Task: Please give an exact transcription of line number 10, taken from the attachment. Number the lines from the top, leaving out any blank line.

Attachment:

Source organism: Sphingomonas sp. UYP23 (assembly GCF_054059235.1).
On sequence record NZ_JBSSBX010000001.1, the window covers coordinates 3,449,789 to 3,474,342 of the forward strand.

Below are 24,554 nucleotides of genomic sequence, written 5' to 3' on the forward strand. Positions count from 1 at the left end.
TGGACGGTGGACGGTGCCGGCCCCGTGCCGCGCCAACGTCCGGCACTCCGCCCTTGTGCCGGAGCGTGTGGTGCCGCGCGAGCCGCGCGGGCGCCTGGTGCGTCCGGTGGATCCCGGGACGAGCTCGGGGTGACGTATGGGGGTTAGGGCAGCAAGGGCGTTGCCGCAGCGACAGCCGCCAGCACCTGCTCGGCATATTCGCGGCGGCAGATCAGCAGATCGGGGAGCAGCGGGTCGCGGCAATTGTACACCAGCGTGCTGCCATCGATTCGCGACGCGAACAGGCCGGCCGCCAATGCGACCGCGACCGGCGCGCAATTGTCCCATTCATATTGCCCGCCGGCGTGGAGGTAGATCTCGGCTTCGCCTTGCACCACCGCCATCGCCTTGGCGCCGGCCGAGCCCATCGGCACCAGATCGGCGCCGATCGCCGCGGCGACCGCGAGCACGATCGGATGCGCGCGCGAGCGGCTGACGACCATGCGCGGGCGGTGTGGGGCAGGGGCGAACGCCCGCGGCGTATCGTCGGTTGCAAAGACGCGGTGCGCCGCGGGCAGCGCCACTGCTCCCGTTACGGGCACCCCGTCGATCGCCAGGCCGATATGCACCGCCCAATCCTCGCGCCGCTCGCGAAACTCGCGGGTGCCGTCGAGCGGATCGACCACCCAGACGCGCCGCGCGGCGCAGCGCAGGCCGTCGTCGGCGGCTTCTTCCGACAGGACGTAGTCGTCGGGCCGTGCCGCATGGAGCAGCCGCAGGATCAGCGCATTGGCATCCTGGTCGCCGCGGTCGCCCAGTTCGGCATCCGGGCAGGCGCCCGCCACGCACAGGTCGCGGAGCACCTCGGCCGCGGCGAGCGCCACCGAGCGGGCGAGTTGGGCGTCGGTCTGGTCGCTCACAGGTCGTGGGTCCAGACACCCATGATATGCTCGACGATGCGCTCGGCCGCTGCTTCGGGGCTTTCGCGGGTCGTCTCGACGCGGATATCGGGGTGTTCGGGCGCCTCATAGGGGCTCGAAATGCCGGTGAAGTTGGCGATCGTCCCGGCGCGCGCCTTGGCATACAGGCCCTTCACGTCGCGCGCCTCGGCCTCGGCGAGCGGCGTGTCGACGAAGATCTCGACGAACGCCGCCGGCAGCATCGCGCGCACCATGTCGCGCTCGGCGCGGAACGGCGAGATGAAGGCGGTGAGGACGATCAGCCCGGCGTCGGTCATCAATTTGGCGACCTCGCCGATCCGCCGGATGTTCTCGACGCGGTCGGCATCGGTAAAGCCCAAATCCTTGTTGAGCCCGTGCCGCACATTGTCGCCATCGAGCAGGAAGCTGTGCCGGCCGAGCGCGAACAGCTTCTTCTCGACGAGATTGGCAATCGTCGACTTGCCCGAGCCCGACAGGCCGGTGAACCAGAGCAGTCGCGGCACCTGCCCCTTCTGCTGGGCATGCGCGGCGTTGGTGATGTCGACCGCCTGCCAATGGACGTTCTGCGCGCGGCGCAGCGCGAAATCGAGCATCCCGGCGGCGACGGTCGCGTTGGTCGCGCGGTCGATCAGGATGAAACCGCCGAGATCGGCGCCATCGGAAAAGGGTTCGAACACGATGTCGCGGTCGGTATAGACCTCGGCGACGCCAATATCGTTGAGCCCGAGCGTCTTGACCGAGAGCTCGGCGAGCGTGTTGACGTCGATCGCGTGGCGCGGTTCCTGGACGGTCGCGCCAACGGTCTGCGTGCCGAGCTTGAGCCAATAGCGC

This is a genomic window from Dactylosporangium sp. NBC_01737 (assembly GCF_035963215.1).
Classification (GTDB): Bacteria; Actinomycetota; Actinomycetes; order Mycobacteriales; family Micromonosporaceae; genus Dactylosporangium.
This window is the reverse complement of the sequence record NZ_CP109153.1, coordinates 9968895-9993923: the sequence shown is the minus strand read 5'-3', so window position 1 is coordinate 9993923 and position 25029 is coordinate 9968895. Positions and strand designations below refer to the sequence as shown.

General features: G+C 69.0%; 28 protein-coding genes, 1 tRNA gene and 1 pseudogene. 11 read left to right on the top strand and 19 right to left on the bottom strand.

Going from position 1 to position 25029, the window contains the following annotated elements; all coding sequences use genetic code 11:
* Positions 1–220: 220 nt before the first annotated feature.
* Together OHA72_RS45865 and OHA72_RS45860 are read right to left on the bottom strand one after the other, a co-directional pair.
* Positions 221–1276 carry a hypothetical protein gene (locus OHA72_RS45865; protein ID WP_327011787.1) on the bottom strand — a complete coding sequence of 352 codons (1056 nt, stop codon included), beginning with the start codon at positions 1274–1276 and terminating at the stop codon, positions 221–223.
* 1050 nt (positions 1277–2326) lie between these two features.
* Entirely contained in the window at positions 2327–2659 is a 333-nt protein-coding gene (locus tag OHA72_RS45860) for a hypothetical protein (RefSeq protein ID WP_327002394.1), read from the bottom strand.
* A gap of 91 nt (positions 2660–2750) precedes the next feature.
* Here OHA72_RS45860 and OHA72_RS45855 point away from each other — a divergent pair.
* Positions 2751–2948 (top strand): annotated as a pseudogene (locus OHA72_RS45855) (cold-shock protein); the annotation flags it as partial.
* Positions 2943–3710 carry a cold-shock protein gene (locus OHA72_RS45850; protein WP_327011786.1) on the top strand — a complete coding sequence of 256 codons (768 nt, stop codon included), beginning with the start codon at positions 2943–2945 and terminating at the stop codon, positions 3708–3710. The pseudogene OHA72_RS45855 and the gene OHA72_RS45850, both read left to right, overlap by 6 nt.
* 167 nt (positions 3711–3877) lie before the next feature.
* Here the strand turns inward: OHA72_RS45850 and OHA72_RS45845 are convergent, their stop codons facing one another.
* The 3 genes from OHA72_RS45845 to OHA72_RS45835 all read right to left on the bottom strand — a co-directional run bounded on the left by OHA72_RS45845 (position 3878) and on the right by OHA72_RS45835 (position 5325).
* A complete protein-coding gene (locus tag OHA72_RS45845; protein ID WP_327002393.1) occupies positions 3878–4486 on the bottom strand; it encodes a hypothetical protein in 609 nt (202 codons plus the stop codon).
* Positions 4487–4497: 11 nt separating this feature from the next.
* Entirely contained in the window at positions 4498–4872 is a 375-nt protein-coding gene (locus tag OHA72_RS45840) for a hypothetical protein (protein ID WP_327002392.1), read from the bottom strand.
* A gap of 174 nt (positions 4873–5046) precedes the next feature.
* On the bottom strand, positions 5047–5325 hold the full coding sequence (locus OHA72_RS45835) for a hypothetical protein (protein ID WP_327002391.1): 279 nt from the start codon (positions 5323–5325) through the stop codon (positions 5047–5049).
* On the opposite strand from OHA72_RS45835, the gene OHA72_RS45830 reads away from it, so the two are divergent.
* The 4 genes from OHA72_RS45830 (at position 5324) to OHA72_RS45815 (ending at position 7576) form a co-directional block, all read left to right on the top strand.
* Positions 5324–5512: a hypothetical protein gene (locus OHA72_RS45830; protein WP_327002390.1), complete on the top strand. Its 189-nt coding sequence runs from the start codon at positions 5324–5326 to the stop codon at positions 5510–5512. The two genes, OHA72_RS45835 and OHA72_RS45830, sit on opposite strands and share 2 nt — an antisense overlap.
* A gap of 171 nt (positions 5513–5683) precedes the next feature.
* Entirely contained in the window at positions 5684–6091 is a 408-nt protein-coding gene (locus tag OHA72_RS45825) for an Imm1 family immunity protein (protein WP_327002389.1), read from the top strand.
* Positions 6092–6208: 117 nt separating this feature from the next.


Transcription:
* Positions 1–220: 220 nt before the first annotated feature.